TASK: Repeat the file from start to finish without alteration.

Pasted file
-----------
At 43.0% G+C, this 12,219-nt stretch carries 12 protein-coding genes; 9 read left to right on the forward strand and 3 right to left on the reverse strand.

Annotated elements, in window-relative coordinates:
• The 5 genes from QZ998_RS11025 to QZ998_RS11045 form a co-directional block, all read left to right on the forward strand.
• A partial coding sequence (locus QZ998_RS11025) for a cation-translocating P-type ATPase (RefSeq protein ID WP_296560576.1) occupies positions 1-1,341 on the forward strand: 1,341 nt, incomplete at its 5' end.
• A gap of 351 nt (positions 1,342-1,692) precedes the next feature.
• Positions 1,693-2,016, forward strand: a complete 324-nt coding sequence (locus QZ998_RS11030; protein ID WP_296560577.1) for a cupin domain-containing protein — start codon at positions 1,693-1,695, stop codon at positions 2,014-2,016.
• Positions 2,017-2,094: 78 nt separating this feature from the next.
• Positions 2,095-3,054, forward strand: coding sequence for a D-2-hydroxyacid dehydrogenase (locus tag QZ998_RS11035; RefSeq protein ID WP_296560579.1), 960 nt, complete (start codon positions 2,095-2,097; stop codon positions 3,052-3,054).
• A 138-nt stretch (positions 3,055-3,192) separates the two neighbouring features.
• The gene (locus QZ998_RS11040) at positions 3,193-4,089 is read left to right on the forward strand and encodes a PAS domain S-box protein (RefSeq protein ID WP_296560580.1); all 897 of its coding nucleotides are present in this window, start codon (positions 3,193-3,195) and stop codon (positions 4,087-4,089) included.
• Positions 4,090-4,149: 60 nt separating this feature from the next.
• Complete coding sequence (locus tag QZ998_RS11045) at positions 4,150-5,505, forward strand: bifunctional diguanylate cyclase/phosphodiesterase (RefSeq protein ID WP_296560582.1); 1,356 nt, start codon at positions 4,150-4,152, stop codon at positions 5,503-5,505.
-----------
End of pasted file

At 43.0% G+C, this 12,219-nt stretch carries 12 protein-coding genes; 9 read left to right on the forward strand and 3 right to left on the reverse strand.

Annotated elements, in window-relative coordinates:
• The 5 genes from QZ998_RS11025 to QZ998_RS11045 form a co-directional block, all read left to right on the forward strand.
• A partial coding sequence (locus QZ998_RS11025) for a cation-translocating P-type ATPase (RefSeq protein ID WP_296560576.1) occupies positions 1-1,341 on the forward strand: 1,341 nt, incomplete at its 5' end.
• A gap of 351 nt (positions 1,342-1,692) precedes the next feature.
• Positions 1,693-2,016, forward strand: a complete 324-nt coding sequence (locus QZ998_RS11030; protein ID WP_296560577.1) for a cupin domain-containing protein — start codon at positions 1,693-1,695, stop codon at positions 2,014-2,016.
• Positions 2,017-2,094: 78 nt separating this feature from the next.
• Positions 2,095-3,054, forward strand: coding sequence for a D-2-hydroxyacid dehydrogenase (locus tag QZ998_RS11035; RefSeq protein ID WP_296560579.1), 960 nt, complete (start codon positions 2,095-2,097; stop codon positions 3,052-3,054).
• A 138-nt stretch (positions 3,055-3,192) separates the two neighbouring features.
• The gene (locus QZ998_RS11040) at positions 3,193-4,089 is read left to right on the forward strand and encodes a PAS domain S-box protein (RefSeq protein ID WP_296560580.1); all 897 of its coding nucleotides are present in this window, start codon (positions 3,193-3,195) and stop codon (positions 4,087-4,089) included.
• Positions 4,090-4,149: 60 nt separating this feature from the next.
• Complete coding sequence (locus tag QZ998_RS11045) at positions 4,150-5,505, forward strand: bifunctional diguanylate cyclase/phosphodiesterase (RefSeq protein ID WP_296560582.1); 1,356 nt, start codon at positions 4,150-4,152, stop codon at positions 5,503-5,505.